Hong Kong’s British Consulate May Allow Gay Marriage
It was reported earlier this week that Hong Kong’s government said it would not allow same-sex couples to marry in the city’s British consulate shortly after the British Foreign Office said gay couples in 23 countries would be allowed to tie the knot. But that may change.
According to the South China Morning Post, the British consul-general is asking the Hong Kong authorities to clarify whether gay marriages can take place at Hong Kong’s British consulate.
The consulate said Monday that the city government had "raised an objection" in allowing same-sex marriage, but government’s protocol department said Tuesday that it was up to consulate officials to decide what services they will provide.
"We will be making further inquiries with the HKSAR government regarding the potential for the consulate-general to solemnize same-sex marriages for British nationals in Hong Kong as a matter of priority," a spokeswoman for the British consulate said.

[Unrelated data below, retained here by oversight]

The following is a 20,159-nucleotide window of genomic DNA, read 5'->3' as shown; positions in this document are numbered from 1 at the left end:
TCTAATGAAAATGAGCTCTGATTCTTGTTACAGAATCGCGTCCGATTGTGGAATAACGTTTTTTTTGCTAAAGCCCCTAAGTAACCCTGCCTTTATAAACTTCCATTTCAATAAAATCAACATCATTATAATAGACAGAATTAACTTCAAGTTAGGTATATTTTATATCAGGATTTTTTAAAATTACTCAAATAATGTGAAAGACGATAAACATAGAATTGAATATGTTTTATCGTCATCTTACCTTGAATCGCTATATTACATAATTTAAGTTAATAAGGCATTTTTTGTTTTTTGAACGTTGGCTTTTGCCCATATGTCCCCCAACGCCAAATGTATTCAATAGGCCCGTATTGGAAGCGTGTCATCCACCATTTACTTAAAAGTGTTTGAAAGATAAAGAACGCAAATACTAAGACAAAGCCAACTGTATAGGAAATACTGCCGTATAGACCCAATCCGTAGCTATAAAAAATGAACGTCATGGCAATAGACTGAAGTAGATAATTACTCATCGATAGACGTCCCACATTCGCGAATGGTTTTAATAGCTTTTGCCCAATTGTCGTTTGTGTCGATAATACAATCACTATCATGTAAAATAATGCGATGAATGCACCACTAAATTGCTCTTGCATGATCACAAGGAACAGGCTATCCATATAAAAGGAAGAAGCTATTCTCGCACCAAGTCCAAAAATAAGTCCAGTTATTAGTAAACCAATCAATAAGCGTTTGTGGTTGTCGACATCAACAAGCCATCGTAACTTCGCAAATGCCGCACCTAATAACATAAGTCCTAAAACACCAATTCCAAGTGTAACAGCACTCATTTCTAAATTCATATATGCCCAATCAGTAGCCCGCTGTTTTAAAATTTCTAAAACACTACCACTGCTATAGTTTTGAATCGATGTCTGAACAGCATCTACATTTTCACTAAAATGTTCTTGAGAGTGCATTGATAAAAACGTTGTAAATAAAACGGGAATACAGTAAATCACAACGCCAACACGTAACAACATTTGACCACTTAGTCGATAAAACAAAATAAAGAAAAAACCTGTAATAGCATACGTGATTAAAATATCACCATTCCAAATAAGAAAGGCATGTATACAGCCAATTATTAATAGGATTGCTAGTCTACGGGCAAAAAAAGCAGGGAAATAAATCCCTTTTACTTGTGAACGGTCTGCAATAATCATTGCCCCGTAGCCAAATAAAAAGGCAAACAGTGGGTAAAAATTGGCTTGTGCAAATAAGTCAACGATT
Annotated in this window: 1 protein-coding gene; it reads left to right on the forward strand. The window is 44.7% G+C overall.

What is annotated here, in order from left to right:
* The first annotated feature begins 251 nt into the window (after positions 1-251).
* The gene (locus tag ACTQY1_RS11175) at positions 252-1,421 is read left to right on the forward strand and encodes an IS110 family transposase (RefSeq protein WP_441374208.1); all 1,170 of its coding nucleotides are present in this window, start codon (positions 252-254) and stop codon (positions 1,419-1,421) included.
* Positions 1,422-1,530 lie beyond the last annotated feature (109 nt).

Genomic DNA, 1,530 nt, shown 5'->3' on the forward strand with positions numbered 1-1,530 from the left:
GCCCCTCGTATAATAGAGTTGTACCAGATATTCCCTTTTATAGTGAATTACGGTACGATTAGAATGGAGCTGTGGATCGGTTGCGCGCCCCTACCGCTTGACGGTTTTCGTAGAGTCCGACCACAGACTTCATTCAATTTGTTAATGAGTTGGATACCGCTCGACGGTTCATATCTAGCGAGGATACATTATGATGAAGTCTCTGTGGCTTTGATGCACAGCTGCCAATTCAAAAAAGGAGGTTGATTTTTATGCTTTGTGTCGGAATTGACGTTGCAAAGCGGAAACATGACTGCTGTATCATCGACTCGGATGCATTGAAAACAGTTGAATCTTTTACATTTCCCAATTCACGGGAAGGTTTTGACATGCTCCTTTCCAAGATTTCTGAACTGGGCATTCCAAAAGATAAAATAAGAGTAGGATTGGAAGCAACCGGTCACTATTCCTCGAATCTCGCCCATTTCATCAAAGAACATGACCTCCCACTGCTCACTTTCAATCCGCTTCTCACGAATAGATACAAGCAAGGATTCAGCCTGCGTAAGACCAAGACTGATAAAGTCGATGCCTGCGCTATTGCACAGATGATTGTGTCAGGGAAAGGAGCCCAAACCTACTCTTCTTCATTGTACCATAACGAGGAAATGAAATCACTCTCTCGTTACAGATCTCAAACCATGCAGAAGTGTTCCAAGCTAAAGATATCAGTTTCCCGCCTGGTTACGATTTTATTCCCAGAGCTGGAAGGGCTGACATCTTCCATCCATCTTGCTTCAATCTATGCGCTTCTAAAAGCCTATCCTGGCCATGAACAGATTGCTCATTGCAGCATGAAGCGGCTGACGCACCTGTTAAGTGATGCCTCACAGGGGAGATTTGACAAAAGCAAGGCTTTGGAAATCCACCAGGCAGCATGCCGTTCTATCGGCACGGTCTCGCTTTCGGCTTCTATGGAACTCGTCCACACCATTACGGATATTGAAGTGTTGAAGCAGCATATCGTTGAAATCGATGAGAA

Consul-general Caroline Wilson reiterated the spokeswoman’s statements on Twitter. The newspaper reports she also favored a tweet that called for "common senses to prevail" and for Hong Kong to avoid having a "worse record than Moscow/Beijing" when it comes to LGBT rights.
In its statement Tuesday, the Hong Kong government also reaffirmed its position on promoting equal opportunities for LGBT people "with a view to eliminating discrimination and nurturing a culture of diversity, tolerance and mutual respect."
The Vienna Convention on Consular Relations allows the consulates of a foreign country to act as a "notary and civil registrar and in capacities of a similar kind" in the country where it is operating.
In total, 23 countries, including Russia, Hungary, Australia, Japan, Serbia and Azerbaijan, have allowed same-sex couples to marry in British consulates.